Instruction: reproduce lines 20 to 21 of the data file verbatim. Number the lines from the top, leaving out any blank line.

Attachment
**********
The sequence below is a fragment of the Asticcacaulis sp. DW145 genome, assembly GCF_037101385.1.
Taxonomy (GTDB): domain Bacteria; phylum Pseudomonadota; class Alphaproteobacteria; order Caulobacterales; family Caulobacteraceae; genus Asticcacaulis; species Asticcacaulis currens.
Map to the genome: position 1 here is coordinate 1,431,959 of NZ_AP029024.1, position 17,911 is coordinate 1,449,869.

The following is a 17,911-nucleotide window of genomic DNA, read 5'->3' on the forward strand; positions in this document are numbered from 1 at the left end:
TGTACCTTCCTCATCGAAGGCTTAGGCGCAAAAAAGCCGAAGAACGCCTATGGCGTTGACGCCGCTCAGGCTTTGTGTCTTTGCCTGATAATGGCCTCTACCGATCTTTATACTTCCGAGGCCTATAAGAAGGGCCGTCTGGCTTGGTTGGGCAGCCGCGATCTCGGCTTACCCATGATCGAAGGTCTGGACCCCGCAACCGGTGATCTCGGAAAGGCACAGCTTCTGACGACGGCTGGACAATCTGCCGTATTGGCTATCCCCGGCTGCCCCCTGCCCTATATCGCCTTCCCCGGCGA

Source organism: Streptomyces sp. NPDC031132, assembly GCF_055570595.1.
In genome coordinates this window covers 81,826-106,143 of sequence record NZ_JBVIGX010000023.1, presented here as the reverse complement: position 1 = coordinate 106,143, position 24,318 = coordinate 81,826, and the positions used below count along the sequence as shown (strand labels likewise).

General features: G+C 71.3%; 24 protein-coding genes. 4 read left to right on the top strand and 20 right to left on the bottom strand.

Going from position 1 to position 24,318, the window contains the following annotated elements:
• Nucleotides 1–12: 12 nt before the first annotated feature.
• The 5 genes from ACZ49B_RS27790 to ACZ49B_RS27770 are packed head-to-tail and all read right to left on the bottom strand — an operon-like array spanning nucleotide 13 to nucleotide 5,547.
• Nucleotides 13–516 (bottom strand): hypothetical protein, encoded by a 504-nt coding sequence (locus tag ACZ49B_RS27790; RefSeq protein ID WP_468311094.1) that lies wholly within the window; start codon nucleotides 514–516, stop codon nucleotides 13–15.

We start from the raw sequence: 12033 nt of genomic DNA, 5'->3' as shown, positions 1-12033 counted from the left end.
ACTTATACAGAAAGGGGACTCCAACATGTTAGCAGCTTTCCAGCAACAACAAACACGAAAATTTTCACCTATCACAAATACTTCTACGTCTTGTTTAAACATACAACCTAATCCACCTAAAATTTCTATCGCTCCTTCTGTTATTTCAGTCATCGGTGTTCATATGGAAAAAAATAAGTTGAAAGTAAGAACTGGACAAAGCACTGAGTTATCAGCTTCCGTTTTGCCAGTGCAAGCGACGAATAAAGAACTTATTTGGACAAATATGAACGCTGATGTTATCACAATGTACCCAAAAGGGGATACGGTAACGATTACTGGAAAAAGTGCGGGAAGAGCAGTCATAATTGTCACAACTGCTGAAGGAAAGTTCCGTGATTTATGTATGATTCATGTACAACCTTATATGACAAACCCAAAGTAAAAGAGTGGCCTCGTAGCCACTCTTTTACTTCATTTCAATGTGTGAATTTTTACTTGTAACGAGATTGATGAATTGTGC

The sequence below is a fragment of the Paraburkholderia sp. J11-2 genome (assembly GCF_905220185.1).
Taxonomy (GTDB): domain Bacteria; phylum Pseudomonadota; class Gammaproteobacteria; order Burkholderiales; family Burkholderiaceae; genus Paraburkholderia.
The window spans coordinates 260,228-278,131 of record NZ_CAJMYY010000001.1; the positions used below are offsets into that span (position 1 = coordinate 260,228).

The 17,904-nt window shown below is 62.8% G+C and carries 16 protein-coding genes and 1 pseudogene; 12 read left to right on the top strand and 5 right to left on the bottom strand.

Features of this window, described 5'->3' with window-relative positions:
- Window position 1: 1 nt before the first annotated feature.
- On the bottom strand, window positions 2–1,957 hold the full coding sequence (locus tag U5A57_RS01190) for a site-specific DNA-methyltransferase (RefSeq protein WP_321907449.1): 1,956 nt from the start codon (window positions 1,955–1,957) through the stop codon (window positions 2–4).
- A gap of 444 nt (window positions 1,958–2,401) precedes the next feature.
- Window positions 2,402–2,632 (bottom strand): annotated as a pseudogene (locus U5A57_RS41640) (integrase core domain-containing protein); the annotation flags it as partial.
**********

- Window position 1: 1 nt before the first annotated feature.
- On the bottom strand, window positions 2–1,957 hold the full coding sequence (locus tag U5A57_RS01190) for a site-specific DNA-methyltransferase (RefSeq protein WP_321907449.1): 1,956 nt from the start codon (window positions 1,955–1,957) through the stop codon (window positions 2–4).